Fruit IPM Advisory Fruit 2022

Fire Blight Forecast

In this Issue:

  • Apple, Pear: fire blight
  • Apricot, Peach/Nectarine: coryneum blight


Fire Blight

Risk is high; infections may happen on blossoms in warm, wet weather
Fire blight bacteria overwinter in old infections such as cankers. Bacteria are spread from flower to flower by wind-driven rain, and by pollinating insects.
Fire blight infections happen through flowers. Infections cause the flower cluster to wilt and then turn brown or black.

Fire blight is a bacterial plant disease that causes infections through open flowers on apple and pear (plus other ornamentals such as crabapple, ornamental pear, and hawthorn). Infections occur during warm, wet days. We use a model to predict fire blight risk.

Based on the model, there is a very high potential for infection on open blossoms this week for some locations in Utah. Fire blight is a disease that needs moisture to cause infection, which can come from dew, or a short rainfall (predicted for some areas on Monday, but check your local forecast). Where fire blight has been a problem in past years, it is better to be safe and protect the blossoms of young trees especially.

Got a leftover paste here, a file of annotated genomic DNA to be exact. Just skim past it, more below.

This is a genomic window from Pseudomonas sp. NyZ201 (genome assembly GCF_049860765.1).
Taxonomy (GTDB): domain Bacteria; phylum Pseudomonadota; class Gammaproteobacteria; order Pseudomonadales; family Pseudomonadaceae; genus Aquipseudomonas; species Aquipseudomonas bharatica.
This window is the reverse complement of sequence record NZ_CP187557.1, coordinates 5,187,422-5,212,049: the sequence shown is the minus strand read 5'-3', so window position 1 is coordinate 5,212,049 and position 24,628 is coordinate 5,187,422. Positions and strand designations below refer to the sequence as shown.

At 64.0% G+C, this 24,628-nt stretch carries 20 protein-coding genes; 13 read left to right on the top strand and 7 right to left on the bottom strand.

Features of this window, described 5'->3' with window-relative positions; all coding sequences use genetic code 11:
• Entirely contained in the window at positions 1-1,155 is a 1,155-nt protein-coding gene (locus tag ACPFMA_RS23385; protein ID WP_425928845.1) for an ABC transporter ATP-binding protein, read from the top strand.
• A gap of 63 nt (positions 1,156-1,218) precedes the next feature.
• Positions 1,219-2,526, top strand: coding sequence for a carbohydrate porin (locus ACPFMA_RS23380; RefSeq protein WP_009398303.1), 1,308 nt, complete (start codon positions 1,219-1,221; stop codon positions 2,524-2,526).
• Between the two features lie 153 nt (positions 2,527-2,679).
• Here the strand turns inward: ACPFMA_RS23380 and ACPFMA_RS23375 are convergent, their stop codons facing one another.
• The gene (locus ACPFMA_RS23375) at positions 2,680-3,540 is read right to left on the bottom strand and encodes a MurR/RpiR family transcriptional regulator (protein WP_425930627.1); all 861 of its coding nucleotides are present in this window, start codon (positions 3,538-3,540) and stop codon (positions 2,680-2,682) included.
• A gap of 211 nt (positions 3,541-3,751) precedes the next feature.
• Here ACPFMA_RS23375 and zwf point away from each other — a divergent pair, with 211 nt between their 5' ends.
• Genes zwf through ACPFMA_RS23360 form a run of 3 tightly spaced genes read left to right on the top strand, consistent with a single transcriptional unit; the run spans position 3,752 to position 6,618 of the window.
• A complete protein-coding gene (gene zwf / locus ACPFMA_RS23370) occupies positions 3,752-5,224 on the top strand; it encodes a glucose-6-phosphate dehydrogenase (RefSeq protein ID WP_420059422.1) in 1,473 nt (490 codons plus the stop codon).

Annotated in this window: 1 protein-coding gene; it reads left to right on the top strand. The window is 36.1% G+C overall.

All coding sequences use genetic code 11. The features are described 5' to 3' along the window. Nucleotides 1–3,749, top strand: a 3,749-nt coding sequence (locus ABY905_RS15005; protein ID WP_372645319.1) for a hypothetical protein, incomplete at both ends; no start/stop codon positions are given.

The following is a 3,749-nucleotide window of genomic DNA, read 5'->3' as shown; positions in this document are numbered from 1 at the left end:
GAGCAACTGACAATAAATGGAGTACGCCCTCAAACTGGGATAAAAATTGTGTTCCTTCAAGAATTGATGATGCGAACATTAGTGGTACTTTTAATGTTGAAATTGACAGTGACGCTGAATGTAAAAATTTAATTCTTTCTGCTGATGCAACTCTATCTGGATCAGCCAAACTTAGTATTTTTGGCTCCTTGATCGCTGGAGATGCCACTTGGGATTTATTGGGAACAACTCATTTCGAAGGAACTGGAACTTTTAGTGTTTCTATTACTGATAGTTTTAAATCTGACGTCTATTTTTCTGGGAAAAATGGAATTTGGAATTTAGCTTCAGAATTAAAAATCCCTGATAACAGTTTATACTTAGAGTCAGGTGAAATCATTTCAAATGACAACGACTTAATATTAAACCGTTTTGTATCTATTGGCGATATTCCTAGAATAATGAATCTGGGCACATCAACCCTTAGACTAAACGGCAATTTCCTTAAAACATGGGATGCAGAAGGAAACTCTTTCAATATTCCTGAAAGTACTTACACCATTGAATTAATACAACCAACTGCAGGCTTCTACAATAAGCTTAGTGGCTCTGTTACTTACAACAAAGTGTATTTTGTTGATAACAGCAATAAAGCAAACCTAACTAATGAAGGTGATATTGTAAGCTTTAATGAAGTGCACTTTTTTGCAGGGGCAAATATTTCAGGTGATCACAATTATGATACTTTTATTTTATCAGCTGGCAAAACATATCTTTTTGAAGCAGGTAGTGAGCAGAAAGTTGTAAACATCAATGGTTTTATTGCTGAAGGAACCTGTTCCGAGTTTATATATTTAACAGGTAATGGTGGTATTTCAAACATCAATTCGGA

The infection risk (which only applies when blossoms are open) is shown for counties below for May 6 – May 9. On May 10, the risk reduces to “Caution” for most counties:

  • Box Elder, Cache, Uintah, and Weber: CAUTION – no treatment needed
  • Carbon and Utah:  HIGH to EXTREME Risk – if open flowers, apply treatment May 6 or 7
  • Davis, Salt Lake, Sanpete, Sevier, Tooele:  HIGH – no treatment needed unless rains occur on May 7 or 8 and there is a history of fire blight in the area
  • Beaver, Millard, and Iron:  EXTREME to EXCEPTIONAL Risk – apply to open blossoms May 6 or 7

You can watch fire blight predictions on Utah TRAPs by selecting a location closest to you, and then selecting “fire blight” under the Pest drop-down menu.

  • For commercial producers, most areas (except the southern part of Utah County, which has resistance) can use streptomycin. Where resistance occurs, producers should use oxytetracycline (MycoShield) and/or Kasumin. One application can be a mix of oxytetracycline and streptomycin.
  • Most diligent backyard growers should not need to apply an antibiotic. (Although if necessary, most garden centers carry streptomycin.) Instead, monitor trees closely starting two weeks after full bloom (which is when infections start to become visible). Prune out new infections immediately (on a dry day).

Peach/Nectarine, Apricot

Coryneum Blight

If coryneum blight is a problem on your peach, nectarine, or apricot trees, note that one of the most important times to apply a fungicide is the shuck split stage (see image above).

This pathogen is spread primarily by rain, and optimal conditions for infection are when temperatures are from 70 to 80°F.

Commercial growers can find options by clicking here.

Backyard growers can use one of the following:

  • Spectracide Immunox or Fertilome F-Stop (same ingredient)
  • Daconil (or related; containing chlorothalonil) Note that chlorothalonil cannot be used between post-shuck split and harvest.
  • Captan